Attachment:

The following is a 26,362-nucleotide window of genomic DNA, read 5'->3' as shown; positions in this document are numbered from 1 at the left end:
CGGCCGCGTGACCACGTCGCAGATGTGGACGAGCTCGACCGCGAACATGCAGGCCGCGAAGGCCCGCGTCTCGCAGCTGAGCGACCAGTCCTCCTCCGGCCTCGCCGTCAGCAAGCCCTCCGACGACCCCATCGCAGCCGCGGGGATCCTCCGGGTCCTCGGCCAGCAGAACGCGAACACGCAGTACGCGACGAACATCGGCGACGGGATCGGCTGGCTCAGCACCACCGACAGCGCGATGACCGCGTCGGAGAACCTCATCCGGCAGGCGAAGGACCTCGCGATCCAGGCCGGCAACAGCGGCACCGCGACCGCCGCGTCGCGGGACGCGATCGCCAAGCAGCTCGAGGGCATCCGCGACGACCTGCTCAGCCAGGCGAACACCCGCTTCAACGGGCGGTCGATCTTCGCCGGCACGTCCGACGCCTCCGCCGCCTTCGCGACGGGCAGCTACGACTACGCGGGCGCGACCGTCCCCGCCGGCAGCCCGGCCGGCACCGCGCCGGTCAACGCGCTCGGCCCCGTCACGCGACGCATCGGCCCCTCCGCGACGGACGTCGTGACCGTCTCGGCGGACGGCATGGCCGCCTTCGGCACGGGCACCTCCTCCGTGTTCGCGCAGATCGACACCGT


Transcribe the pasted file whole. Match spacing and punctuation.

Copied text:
The following is a 26,362-nucleotide window of genomic DNA, read 5'->3' as shown; positions in this document are numbered from 1 at the left end:
CGGCCGCGTGACCACGTCGCAGATGTGGACGAGCTCGACCGCGAACATGCAGGCCGCGAAGGCCCGCGTCTCGCAGCTGAGCGACCAGTCCTCCTCCGGCCTCGCCGTCAGCAAGCCCTCCGACGACCCCATCGCAGCCGCGGGGATCCTCCGGGTCCTCGGCCAGCAGAACGCGAACACGCAGTACGCGACGAACATCGGCGACGGGATCGGCTGGCTCAGCACCACCGACAGCGCGATGACCGCGTCGGAGAACCTCATCCGGCAGGCGAAGGACCTCGCGATCCAGGCCGGCAACAGCGGCACCGCGACCGCCGCGTCGCGGGACGCGATCGCCAAGCAGCTCGAGGGCATCCGCGACGACCTGCTCAGCCAGGCGAACACCCGCTTCAACGGGCGGTCGATCTTCGCCGGCACGTCCGACGCCTCCGCCGCCTTCGCGACGGGCAGCTACGACTACGCGGGCGCGACCGTCCCCGCCGGCAGCCCGGCCGGCACCGCGCCGGTCAACGCGCTCGGCCCCGTCACGCGACGCATCGGCCCCTCCGCGACGGACGTCGTGACCGTCTCGGCGGACGGCATGGCCGCCTTCGGCACGGGCACCTCCTCCGTGTTCGCGCAGATCGACACCGT